“When we started this baseline survey, one possibility was that we find blanks on the map where we don’t have wolverines but we do have habitat,” Inman says.

What they ultimately found surprised nearly everyone, including Inman.

Spreading South

A female wolverine was documented for the first time in more than a century in Washington’s southern Cascade Range.

Wolverines were also found in Wyoming’s Gros Ventre and Wind River ranges.

“We had two unique females in the Wind River Range for the first time in a century, and they had overlapping males,” says Zach Walker, nongame program supervisor with the Wyoming Game and Fish Department. “We see ourselves as the leading edge of recolonization.”

A three-part video created by the U.S. Fish and Wildlife Service and viewed thousands of times showed one of those wandering wolverines on a bait trap in the Owl Creek Mountains on the Wind River Indian Reservation in Wyoming. It shuffled to the camera’s lens, adjusted it, then returned to eating before eventually rolling – literally – out of the frame.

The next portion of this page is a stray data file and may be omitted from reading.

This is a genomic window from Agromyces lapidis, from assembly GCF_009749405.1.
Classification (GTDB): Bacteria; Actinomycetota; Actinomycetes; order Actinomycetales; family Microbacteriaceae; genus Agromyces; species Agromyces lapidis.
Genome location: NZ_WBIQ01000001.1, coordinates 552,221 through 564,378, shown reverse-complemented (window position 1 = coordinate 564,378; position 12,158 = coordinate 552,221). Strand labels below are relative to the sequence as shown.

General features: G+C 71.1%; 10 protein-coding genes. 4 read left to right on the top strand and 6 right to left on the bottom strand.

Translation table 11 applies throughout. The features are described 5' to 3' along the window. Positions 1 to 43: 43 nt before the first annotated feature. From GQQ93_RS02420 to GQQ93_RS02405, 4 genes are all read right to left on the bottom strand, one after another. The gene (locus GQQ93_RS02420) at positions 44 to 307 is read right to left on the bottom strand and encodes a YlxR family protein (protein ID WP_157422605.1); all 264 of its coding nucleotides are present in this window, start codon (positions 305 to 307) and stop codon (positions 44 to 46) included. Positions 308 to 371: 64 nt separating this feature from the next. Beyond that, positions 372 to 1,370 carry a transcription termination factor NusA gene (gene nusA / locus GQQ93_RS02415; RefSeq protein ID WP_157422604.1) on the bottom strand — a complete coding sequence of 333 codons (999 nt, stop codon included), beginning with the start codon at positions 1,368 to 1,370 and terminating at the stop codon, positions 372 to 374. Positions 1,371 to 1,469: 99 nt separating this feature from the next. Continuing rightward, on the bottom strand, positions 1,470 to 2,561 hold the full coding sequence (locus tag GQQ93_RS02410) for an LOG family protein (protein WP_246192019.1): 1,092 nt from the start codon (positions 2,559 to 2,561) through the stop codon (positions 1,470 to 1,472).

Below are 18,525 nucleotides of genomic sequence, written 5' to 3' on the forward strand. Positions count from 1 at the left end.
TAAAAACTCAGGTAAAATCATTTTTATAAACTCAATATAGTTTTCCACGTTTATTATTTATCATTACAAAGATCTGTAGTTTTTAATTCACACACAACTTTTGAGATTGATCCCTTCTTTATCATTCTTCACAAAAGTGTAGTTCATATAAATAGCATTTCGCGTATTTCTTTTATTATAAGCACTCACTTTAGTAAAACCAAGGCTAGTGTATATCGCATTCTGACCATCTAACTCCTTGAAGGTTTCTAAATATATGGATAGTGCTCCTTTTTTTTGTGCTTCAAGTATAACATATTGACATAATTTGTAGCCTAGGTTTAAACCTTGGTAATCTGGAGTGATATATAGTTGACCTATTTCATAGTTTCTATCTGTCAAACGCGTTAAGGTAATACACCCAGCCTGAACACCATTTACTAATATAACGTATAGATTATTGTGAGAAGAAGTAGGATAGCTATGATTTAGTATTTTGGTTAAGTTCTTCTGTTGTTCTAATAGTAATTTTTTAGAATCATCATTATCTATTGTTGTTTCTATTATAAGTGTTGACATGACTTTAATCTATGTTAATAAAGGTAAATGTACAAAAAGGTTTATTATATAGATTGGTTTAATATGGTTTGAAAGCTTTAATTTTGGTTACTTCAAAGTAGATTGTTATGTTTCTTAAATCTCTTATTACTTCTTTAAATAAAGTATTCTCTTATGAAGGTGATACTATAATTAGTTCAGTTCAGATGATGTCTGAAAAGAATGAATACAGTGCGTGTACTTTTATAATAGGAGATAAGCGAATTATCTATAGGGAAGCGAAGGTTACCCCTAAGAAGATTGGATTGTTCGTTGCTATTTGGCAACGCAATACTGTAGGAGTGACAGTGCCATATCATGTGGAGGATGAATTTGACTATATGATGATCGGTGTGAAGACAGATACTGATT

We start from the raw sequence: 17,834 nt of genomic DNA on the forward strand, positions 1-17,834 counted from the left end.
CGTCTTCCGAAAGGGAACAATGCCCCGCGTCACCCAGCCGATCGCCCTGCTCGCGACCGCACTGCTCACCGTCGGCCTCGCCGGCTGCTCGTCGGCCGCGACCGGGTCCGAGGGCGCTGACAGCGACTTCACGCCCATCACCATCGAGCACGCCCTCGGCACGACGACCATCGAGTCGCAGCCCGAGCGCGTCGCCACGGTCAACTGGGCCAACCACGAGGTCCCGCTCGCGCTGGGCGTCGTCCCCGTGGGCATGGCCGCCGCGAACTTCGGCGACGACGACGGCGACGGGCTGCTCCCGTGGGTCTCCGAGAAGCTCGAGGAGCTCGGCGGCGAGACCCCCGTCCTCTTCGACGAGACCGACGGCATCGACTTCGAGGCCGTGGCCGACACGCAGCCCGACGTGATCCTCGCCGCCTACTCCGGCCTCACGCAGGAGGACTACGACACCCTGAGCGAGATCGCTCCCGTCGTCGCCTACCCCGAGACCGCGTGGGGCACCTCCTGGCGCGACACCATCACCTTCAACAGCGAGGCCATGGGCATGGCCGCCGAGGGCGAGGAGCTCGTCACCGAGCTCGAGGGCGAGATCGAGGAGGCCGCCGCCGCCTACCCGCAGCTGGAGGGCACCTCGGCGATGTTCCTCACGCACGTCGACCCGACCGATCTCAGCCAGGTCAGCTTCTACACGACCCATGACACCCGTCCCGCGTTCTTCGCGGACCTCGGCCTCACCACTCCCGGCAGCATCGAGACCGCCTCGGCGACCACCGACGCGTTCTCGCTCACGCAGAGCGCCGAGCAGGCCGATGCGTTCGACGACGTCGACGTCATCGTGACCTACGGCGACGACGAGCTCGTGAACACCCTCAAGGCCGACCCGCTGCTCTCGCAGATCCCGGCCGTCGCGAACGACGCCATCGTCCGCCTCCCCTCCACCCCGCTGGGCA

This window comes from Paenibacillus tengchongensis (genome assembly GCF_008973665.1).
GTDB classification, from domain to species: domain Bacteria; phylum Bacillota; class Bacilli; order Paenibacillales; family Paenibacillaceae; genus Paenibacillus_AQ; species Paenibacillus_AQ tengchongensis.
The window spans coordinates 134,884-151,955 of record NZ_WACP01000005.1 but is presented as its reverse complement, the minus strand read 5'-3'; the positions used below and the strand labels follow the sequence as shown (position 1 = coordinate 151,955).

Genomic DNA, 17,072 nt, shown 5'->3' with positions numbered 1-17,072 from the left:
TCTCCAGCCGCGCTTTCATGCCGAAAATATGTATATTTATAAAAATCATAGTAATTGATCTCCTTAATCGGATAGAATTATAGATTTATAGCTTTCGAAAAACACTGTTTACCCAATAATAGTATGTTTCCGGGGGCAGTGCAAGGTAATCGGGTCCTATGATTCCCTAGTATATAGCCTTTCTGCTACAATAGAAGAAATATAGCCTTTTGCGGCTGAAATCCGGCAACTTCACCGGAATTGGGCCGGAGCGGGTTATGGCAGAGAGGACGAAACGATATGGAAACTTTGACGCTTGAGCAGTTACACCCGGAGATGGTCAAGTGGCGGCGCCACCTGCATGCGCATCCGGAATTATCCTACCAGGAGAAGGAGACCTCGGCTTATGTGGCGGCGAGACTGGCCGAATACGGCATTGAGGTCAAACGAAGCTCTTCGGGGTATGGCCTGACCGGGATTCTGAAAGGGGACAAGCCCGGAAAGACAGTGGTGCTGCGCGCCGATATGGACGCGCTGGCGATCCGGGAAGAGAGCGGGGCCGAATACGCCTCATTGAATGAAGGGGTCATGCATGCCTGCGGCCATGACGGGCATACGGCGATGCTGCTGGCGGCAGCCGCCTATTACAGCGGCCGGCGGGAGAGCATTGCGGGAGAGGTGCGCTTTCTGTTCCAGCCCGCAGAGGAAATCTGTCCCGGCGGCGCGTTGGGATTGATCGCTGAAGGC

The wolverine news is positive, but Inman was clear: they still need our help.

Reintroduction into places like Colorado would be one of the quickest and most promising ways to aid their spread, but it remains a touchy subject because of concerns over a possible endangered species listing and the land use rules that could bring.

Climate change poses an obvious but unclear threat, Inman says. One study suggested that wolverines need exceptionally deep snow to den and reproduce, but recent work in Canada and Sweden prove otherwise.

Either way, even if wolverines were ultimately placed on the endangered species list, their potential future could not be used to regulate emissions and ultimately climate change.

Researchers will continue their monitoring project. The study was designed to repeat every five years to see where wolverines are, or are not, living.